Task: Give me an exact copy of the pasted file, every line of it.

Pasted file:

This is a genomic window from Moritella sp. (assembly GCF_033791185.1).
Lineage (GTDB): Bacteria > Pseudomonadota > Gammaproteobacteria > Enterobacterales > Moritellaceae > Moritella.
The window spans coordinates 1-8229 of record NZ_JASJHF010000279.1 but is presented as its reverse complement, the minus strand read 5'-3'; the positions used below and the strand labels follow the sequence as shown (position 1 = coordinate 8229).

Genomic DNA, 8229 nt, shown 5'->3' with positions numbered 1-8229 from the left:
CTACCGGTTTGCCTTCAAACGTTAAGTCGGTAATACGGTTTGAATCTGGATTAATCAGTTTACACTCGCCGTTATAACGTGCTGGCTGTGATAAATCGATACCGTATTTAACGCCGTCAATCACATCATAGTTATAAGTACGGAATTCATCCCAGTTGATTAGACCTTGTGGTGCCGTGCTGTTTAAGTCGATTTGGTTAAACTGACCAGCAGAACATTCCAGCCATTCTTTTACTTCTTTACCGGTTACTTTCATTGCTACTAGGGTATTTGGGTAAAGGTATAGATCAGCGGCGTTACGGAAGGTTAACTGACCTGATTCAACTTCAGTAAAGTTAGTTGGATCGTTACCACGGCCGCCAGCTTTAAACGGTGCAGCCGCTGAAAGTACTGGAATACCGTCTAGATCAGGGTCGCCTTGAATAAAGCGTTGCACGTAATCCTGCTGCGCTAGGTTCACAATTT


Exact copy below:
This is a genomic window from Moritella sp. (assembly GCF_033791185.1).
Lineage (GTDB): Bacteria > Pseudomonadota > Gammaproteobacteria > Enterobacterales > Moritellaceae > Moritella.
The window spans coordinates 1-8229 of record NZ_JASJHF010000279.1 but is presented as its reverse complement, the minus strand read 5'-3'; the positions used below and the strand labels follow the sequence as shown (position 1 = coordinate 8229).

Genomic DNA, 8229 nt, shown 5'->3' with positions numbered 1-8229 from the left:
CTACCGGTTTGCCTTCAAACGTTAAGTCGGTAATACGGTTTGAATCTGGATTAATCAGTTTACACTCGCCGTTATAACGTGCTGGCTGTGATAAATCGATACCGTATTTAACGCCGTCAATCACATCATAGTTATAAGTACGGAATTCATCCCAGTTGATTAGACCTTGTGGTGCCGTGCTGTTTAAGTCGATTTGGTTAAACTGACCAGCAGAACATTCCAGCCATTCTTTTACTTCTTTACCGGTTACTTTCATTGCTACTAGGGTATTTGGGTAAAGGTATAGATCAGCGGCGTTACGGAAGGTTAACTGACCTGATTCAACTTCAGTAAAGTTAGTTGGATCGTTACCACGGCCGCCAGCTTTAAACGGTGCAGCCGCTGAAAGTACTGGAATACCGTCTAGATCAGGGTCGCCTTGAATAAAGCGTTGCACGTAATCCTGCTGCGCTAGGTTCACAATTT